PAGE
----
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Thomas Harris

“My pieces develop and evolve in the process of being made. I often start with a simple idea, then as the work progresses it changes as I see or imagine other possibilities.”

Thomas Harris gets inspiration for ceramics from a unique source: scientific research.

“My work is often about evolution, errors in evolution,” said Thomas, who creates by throwing on a wheel, slipcasting and handbuilding. “The University in Bloomington, its research, my work there, have greatly influenced my subject matter.”

Invasive species, such as piranhas and Armadillos in Indiana, trilobites and Axolotols (the larval stage of a salamander) decorate his functional and decorative pieces. Evolution of species interest him as much as the way his work evolves.

“I am interested in surface decoration and its interplay with the form, and it figures prominently in my work,” the Monroe County artist said. “I am interested in how the decoration can serve as purely a design element in functional work, and can assist in expressing meaning in sculpture.”

Thomas has been creating ceramics for 10 years. He studied the art form in college, and then moved on to performance art and dance before taking a long hiatus. About five years ago, he returned to ceramics, his preferred art form. His involvement and output has grown every year.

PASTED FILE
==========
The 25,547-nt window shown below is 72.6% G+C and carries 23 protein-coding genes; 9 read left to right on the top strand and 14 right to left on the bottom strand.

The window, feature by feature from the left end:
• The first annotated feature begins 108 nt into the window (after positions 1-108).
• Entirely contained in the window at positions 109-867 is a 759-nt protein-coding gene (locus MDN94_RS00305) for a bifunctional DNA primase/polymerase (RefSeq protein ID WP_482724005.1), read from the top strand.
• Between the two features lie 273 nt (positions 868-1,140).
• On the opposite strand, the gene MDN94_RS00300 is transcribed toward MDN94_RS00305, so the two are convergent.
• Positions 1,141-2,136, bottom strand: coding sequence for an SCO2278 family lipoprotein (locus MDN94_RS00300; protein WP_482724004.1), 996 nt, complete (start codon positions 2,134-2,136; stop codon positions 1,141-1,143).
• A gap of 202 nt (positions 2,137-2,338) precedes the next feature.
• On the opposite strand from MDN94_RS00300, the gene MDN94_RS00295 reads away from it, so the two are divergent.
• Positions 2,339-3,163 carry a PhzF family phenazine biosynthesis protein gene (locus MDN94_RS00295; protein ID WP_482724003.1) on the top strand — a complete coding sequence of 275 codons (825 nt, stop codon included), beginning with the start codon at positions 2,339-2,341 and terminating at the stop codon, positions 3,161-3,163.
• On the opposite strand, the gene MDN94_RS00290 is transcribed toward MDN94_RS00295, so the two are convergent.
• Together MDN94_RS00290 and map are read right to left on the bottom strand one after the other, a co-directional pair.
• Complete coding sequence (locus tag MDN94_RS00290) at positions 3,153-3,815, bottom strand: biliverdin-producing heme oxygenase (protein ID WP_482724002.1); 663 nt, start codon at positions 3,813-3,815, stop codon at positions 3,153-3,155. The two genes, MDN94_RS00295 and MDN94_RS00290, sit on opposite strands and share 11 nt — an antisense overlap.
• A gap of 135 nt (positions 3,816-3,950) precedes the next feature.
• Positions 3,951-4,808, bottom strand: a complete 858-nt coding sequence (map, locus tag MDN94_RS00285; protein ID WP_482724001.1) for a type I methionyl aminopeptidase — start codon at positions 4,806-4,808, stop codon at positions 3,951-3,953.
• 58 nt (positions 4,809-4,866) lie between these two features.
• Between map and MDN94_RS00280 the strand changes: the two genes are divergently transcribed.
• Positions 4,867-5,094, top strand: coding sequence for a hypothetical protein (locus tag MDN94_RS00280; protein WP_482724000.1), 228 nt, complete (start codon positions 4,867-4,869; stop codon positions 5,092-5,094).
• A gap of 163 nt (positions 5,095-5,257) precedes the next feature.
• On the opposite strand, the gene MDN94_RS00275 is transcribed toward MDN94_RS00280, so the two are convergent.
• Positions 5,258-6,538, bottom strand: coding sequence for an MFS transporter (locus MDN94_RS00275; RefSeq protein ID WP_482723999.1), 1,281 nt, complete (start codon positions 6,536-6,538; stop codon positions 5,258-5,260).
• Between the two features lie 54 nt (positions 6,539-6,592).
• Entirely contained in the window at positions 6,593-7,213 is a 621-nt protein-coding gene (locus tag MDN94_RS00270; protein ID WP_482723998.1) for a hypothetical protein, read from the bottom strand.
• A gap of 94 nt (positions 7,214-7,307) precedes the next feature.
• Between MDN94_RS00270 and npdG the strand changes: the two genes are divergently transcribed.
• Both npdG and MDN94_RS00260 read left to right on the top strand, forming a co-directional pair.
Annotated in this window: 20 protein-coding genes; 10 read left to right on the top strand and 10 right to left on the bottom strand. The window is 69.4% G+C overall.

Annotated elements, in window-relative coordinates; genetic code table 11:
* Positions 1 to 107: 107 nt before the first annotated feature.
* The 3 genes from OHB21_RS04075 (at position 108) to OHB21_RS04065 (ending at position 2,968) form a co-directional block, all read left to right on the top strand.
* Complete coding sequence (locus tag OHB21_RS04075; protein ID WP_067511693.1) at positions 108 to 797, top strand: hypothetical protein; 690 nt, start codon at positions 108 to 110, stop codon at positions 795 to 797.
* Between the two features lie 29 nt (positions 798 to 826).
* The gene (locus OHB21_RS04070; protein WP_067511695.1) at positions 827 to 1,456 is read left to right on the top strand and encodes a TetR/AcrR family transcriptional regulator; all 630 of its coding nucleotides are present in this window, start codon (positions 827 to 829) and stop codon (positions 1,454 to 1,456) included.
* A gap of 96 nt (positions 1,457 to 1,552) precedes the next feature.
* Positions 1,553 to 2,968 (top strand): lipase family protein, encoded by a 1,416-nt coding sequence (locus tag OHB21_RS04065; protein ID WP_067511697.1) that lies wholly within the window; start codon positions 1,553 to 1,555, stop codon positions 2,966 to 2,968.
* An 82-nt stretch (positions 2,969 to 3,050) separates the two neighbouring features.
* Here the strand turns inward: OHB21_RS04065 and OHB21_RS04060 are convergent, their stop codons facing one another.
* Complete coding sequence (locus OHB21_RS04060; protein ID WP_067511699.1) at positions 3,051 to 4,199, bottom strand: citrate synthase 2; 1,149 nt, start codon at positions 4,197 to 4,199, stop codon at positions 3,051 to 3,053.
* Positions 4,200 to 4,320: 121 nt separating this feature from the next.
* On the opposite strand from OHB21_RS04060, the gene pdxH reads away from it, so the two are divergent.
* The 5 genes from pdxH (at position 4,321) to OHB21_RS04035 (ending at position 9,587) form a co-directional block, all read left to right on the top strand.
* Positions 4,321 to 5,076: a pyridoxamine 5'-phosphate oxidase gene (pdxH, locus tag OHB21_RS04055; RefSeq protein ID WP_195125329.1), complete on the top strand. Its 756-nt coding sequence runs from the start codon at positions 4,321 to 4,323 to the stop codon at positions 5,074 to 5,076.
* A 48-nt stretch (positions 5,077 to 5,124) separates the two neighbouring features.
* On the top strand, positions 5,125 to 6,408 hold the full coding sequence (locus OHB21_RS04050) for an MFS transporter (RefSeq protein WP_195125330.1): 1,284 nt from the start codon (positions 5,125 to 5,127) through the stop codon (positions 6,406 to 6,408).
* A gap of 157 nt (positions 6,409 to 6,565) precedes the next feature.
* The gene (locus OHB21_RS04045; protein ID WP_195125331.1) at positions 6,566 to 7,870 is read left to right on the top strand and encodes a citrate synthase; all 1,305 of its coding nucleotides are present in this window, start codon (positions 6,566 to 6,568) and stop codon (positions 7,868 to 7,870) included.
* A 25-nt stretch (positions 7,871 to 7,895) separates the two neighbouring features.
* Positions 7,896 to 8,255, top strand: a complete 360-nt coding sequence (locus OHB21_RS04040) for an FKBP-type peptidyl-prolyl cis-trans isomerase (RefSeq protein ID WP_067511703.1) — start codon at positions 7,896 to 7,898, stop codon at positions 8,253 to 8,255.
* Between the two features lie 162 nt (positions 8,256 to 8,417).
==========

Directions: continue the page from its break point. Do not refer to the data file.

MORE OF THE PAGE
His pieces “reflect my taste, my aesthetic, my thought processes, my sense of shape and style which is constantly evolving,” Thomas said.” I have tropes I use which become a part of my personal symbology.”
His favorite pieces are ones that make people stop, point and smile – which is also how his business was named and his logo was developed.

ClayOh is a whimsical modification of the “Banana Boat Song,” also known as “Day-Oh,” that Harry Belafonte made popular and especially as it was used in the movie “Beetlejuice,” where the song seems to take control of the dinner guests and make them dance.

“My daughter drew the logo I use (a chicken on a unicycle) when she was in the seventh grade,” Thomas explained. It seemed to fit the Harris family, which raises Sicilian Buttercup chickens. “Hopefully the name and logo reflect my approach to ceramics.”

Like many Indiana Artisans, Thomas sees the organization as a way to build exposure for his art and as a way to be part of a larger community of artisans.

Having my work juried into Indiana Artisan indicates an accomplishment, he noted. “I know and interact with several Indiana Artisans already, and with each exposure, I meet more artisans and ideas are shared. We provide each other with a network, and with information.”